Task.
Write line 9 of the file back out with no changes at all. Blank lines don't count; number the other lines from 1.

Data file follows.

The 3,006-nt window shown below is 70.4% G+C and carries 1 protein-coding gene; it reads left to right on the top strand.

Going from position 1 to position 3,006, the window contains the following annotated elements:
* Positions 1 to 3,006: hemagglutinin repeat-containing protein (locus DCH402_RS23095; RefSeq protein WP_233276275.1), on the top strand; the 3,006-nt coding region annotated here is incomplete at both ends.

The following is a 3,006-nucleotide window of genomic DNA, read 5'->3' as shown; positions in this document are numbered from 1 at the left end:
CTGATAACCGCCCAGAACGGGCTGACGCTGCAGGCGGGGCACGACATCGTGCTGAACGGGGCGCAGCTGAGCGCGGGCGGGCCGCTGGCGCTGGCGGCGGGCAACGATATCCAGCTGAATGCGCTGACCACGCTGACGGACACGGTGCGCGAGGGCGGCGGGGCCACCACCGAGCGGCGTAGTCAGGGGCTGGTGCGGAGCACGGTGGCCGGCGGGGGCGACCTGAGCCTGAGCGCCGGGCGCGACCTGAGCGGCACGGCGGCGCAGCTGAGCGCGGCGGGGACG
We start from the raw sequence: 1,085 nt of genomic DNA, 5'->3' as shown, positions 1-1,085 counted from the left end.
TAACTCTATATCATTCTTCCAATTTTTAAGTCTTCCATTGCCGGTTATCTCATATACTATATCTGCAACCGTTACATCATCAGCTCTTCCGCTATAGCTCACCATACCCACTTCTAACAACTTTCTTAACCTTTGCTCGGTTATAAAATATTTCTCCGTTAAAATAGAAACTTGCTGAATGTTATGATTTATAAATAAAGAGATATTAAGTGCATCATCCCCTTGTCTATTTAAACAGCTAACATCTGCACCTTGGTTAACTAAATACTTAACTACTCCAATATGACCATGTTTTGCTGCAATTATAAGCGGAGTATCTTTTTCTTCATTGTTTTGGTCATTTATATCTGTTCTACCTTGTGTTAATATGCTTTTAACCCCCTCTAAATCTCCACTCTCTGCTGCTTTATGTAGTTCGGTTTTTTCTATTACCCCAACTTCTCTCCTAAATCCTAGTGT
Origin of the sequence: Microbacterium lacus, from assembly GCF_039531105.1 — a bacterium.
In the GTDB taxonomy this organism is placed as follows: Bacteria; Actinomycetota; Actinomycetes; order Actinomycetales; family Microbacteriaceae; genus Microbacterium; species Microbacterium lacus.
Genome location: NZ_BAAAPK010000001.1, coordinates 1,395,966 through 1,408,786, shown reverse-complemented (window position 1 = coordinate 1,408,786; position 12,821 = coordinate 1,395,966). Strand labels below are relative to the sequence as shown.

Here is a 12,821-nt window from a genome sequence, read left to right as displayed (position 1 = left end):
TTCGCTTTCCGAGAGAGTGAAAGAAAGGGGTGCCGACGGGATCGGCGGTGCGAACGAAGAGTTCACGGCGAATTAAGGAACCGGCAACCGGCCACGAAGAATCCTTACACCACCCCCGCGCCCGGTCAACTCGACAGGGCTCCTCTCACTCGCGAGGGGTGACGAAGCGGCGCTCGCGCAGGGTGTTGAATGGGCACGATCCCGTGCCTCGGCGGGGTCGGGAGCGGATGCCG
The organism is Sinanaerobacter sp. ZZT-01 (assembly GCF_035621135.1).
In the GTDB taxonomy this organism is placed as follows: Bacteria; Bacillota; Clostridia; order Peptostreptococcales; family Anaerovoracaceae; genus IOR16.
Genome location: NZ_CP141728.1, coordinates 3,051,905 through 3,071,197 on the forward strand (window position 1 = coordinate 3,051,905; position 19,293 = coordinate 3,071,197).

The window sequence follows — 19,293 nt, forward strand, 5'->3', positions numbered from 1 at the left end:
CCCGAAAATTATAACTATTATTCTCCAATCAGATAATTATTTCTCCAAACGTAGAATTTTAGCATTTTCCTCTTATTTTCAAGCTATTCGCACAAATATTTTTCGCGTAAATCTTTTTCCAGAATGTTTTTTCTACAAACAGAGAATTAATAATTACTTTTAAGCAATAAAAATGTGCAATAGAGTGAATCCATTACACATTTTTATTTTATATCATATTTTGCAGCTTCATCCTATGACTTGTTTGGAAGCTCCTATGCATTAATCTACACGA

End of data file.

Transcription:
In the GTDB taxonomy this organism is placed as follows: Bacteria; Actinomycetota; Actinomycetes; order Actinomycetales; family Microbacteriaceae; genus Microbacterium; species Microbacterium lacus.